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The ins and outs of pH Balanced products!
There are certain buzz words that cause women to blindly buy products. “Sulfate free”? Great! “Antioxidants”? I don’t know what they are but yes, please. “pH Balanced” is one of those phrases that tend to show up on bottles and if you are like me (before I looked into it), you have no idea what it means. Here is what I found!
Our skin has a thin, protective layer on the surface called the acid mantle that works best when the pH level is correct. On a scale from 1 being the most acidic to 14 being the most alkaline, 7 is considered a neutral reading for your skin’s pH. The ideal pH should be slightly acidic at about 5.5. When your pH is too alkaline or too acidic, this mantle is disturbed, causing skin problems such as dermatitis, ecxema, and rosacea. Have I lost you? I promise it gets better!
What affects your pH level?
Many things can interfere with the skin’s delicate pH level. Your skin-products, sun exposure, pollution, and water all contribute to the breaking down of the acid mantle. And as if getting older didn’t already suck, aging causes our skin to become more acidic. Even diet plays a role in our pH level. Foods that are considered acidic before digestion (like lemons) become alkaline-forming in the body. Most animal products, which are alkaline on your table, are considered acid-forming in your stomach. Confusing, I know… Overall, it’s best to have a less acidic diet. Opt for leafy greens and vegetables and you’ll be good to go!
When shopping for skin care products…
Check your Cleansers!
Most cleansers are too alkaline for the skin, stripping away natural oils and causing dryness and irritation. Watch out for heavy duty acne fighting cleansers because the skin actually needs a certain level of acidity to fight bacteria. A beneficial trend right now in shampoos and cleansers is, “Sulfate Free”. Sodium Laureth Sulfate (the long name) has an alkaline pH level of 10 and can be very harsh on the skin. Choosing mild cleansers and toners that are slightly acidic (close to 5) will help maintain the acid mantle.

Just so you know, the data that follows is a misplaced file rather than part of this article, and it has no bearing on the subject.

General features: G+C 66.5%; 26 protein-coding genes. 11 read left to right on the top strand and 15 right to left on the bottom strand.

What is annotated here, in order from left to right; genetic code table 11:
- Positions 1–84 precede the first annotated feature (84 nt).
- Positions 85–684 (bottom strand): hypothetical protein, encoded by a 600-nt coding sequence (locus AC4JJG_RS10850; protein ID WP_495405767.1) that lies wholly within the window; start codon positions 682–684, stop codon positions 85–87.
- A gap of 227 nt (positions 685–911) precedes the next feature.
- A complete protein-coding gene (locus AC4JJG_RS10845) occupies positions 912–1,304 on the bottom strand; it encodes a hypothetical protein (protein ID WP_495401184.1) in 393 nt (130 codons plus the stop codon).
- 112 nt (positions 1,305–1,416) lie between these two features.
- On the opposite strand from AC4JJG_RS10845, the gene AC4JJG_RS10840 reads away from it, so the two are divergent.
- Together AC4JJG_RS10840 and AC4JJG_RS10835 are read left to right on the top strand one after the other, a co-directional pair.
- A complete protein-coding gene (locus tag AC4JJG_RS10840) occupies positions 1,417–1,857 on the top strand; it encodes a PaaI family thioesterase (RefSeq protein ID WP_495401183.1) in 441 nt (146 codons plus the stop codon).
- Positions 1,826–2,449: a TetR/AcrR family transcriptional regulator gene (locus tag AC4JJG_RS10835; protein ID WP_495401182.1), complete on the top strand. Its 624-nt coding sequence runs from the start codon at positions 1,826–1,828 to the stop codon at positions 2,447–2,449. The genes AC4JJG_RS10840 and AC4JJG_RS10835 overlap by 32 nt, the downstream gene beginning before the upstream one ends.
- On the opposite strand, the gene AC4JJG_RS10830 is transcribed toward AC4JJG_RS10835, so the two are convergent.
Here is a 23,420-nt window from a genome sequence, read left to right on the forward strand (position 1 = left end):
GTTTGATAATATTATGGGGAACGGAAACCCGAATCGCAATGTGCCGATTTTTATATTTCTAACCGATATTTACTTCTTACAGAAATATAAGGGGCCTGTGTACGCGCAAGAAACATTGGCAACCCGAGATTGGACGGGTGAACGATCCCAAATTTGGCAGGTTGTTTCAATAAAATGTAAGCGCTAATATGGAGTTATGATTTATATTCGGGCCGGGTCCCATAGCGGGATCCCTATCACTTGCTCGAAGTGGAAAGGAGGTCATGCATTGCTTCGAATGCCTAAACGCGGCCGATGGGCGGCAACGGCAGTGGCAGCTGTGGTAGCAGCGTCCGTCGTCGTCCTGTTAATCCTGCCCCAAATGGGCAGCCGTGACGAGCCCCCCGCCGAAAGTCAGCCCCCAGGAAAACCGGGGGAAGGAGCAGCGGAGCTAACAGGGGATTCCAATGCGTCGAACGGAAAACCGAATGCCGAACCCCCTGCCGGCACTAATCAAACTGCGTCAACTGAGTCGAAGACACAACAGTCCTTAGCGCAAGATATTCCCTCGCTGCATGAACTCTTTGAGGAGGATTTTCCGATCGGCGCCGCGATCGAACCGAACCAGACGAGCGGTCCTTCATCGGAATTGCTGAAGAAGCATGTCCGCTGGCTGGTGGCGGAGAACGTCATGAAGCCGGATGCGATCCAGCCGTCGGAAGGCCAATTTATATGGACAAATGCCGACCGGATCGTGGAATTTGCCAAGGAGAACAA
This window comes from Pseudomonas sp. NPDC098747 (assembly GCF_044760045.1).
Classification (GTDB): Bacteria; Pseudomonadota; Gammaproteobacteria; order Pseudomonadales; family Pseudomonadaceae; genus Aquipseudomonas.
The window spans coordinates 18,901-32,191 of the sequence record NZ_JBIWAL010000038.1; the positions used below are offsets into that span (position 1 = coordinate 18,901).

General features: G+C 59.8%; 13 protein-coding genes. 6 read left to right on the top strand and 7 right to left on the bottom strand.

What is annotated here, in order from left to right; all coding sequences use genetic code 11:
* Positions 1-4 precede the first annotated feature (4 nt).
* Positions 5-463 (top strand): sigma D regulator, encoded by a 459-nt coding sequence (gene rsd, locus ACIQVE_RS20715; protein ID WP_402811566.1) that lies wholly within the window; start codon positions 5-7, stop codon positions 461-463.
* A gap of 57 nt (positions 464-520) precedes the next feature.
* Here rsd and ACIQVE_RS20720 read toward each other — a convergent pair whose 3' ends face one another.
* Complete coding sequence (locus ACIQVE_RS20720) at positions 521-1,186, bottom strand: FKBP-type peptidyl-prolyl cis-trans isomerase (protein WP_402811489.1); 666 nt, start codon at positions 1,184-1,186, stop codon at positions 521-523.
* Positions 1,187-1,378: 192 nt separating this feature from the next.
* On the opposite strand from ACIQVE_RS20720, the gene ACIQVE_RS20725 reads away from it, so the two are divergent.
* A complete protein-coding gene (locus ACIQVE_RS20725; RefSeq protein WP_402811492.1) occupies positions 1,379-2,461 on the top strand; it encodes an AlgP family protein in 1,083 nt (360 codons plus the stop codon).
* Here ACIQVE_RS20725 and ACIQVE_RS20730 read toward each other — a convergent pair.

Careful with Acids
Overly acidic products can also over-strip natural oils and weaken the skin's defenses when not used properly. Most over-the-counter products are made with the assumption that you and I don’t know how to test and regulate our pH levels (can you imagine?) and are safe to use. However, it is still important to pay attention to dryness, redness, or sensitivity when using any product containing Alpha Hydroxy Acids, Retinoic Acid, Beta Hydroxy Acids, and Amino Fruit Acids.
Choose the right Moisturizer
The amount of oil produced naturally from our skin decreases as we age, reducing the acid mantle and its ability to protect the skin. Using moisturizers with Jojoba, Coconut, Aragan, and Olive Oils will help build this barrier. Moisturizers containing sunscreen add an extra layer of defense for the acid mantle.
All this science and acid talk can leave a girl scared to make a purchase! I’m a firm believer that you are your skins best expert- pay attention to how your skin reacts and buy what works best for you. As always, if you have a question or run into a problem- don’t be afraid to ask Alana on our Live Chat!
I recently started using a toner after cleansing at night and in the morning i only splash warm water on my face. It’s made an improvement on my skin’s dryness. Should I also use a toner in the morning?
Great post! Using a toner after cleansing is highly recommended in order to balance the pH of the skin, and yet most people skip this step.